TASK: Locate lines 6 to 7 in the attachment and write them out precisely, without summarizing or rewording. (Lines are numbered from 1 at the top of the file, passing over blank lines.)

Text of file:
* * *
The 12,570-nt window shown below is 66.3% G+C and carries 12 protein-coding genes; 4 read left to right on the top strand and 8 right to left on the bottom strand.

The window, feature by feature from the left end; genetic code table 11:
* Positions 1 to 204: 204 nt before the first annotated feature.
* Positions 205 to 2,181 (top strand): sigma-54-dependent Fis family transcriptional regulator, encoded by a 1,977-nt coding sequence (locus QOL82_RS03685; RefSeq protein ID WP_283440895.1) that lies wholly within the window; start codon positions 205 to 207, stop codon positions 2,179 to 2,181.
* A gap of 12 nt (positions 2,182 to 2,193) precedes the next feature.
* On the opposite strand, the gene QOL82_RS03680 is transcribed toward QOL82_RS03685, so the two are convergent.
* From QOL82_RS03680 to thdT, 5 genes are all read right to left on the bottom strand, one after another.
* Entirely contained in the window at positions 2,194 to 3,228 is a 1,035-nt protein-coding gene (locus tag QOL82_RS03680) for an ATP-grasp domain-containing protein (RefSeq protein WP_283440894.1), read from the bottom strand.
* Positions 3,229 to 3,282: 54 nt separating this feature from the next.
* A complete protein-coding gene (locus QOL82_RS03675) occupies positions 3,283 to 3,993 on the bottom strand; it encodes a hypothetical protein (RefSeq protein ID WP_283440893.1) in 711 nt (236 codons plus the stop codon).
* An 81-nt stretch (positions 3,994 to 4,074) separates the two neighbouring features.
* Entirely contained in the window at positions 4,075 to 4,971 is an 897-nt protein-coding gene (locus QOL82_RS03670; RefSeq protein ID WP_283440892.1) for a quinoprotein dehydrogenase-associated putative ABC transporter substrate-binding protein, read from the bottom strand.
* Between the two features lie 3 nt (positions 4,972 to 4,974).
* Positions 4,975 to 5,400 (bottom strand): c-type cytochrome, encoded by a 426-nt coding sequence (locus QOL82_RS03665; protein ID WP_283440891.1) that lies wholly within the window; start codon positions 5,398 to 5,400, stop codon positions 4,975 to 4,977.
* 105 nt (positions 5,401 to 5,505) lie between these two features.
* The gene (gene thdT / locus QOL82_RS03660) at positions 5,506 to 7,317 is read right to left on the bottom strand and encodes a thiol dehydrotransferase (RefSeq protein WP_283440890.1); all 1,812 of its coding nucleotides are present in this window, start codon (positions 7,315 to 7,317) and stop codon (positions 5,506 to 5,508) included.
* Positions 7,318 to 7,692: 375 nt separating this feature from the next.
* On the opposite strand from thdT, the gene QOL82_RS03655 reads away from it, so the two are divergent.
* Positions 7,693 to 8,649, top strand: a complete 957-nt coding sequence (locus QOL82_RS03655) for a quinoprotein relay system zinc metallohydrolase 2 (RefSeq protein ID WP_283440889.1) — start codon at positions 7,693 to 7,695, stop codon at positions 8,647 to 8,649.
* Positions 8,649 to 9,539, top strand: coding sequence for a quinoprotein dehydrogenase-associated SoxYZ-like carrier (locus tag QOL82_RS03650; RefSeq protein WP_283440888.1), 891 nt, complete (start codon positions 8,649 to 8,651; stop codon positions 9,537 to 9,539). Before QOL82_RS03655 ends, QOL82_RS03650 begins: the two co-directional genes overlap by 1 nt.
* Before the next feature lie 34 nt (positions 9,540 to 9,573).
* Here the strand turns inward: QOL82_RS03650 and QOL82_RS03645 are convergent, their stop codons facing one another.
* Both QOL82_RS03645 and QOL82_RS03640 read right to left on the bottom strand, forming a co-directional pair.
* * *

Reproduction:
* On the opposite strand, the gene QOL82_RS03680 is transcribed toward QOL82_RS03685, so the two are convergent.
* From QOL82_RS03680 to thdT, 5 genes are all read right to left on the bottom strand, one after another.